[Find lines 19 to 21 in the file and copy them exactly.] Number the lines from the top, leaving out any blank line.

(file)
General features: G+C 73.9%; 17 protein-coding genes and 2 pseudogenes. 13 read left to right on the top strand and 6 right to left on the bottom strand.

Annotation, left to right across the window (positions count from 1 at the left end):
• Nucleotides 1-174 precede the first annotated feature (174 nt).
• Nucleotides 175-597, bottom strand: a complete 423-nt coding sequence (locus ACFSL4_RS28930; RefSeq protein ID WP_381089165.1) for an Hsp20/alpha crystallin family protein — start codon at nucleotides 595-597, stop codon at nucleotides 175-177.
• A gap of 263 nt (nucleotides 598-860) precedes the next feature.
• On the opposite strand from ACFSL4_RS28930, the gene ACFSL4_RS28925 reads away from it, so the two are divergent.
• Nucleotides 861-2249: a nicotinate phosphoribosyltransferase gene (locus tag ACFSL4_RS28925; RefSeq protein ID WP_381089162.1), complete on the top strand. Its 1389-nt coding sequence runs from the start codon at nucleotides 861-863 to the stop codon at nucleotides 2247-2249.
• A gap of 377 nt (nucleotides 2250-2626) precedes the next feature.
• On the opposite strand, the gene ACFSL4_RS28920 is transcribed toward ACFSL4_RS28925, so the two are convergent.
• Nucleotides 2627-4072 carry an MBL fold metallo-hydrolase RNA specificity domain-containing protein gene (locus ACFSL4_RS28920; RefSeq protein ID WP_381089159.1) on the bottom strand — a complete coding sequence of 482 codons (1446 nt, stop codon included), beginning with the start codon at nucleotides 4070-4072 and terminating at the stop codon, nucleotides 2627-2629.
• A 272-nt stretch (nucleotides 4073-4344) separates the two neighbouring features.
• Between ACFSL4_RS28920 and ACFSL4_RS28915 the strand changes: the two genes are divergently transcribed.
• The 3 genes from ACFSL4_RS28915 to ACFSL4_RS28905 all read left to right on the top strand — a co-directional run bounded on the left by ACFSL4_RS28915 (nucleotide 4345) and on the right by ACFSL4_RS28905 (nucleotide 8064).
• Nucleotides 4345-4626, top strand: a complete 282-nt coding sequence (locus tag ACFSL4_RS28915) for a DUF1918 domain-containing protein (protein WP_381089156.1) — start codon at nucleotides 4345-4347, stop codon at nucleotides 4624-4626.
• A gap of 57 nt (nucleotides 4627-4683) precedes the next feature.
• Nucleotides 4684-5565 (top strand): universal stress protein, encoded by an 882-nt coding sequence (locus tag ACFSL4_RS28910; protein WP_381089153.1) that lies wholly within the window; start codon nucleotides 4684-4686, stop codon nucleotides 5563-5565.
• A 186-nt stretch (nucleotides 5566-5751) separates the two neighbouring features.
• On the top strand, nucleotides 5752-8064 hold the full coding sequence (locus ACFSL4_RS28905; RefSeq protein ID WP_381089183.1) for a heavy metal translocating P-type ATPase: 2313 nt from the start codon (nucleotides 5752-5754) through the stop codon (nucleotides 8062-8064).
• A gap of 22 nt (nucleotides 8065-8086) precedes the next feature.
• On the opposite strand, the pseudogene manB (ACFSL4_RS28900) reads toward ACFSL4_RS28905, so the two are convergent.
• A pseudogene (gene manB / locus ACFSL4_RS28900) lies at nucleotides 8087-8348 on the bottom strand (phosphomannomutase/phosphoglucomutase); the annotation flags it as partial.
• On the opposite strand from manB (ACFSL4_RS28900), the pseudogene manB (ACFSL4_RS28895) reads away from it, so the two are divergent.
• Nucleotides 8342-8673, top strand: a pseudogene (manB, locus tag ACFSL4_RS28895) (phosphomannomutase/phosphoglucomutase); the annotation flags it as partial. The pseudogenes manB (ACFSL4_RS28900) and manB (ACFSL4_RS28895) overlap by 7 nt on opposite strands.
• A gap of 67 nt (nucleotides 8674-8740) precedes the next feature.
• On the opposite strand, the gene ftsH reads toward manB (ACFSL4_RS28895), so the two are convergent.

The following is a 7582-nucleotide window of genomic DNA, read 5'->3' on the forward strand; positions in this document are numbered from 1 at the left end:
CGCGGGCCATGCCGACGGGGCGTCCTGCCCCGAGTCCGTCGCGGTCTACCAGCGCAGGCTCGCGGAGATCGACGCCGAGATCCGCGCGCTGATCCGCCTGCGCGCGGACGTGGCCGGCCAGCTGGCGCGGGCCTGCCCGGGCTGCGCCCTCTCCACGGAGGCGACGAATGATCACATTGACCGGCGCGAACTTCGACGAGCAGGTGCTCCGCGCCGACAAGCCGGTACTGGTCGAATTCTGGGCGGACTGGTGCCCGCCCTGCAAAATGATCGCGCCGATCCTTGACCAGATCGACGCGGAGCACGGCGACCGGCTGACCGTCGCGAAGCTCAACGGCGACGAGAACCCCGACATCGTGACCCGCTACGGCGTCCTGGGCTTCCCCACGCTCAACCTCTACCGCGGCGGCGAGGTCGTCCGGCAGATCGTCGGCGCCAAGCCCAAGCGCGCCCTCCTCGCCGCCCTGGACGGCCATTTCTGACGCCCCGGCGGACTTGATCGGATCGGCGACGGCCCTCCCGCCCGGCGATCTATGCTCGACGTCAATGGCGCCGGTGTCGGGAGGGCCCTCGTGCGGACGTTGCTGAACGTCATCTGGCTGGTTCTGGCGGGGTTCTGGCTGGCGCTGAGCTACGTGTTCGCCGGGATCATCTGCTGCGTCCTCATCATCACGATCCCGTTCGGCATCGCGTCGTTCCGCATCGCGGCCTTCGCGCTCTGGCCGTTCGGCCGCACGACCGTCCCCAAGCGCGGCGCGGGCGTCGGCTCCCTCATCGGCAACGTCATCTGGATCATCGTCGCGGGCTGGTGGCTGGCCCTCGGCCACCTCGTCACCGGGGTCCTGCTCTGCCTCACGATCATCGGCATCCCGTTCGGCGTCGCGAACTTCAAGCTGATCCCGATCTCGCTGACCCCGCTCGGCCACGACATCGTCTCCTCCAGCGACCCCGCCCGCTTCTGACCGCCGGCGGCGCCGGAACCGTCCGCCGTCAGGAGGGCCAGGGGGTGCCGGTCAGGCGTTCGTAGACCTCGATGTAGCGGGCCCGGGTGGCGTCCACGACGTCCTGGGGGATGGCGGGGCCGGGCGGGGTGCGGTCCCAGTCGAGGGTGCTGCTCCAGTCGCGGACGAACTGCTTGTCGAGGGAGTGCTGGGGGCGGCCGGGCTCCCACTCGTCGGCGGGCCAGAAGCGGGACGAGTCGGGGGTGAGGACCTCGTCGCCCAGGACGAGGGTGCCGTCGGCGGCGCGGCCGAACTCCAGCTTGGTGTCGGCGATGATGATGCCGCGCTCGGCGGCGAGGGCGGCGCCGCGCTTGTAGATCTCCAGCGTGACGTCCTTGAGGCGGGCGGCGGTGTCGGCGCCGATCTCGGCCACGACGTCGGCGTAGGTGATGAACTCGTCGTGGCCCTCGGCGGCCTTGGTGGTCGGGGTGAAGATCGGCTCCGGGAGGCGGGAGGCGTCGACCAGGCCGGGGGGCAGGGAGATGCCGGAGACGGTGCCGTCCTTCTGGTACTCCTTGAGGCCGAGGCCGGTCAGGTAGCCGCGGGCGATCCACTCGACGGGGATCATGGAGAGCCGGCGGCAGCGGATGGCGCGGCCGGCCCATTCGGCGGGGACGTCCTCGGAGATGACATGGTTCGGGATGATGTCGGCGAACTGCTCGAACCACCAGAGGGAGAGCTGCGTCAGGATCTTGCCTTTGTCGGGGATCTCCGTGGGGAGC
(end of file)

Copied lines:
• A gap of 22 nt (nucleotides 8065-8086) precedes the next feature.
• On the opposite strand, the pseudogene manB (ACFSL4_RS28900) reads toward ACFSL4_RS28905, so the two are convergent.
• A pseudogene (gene manB / locus ACFSL4_RS28900) lies at nucleotides 8087-8348 on the bottom strand (phosphomannomutase/phosphoglucomutase); the annotation flags it as partial.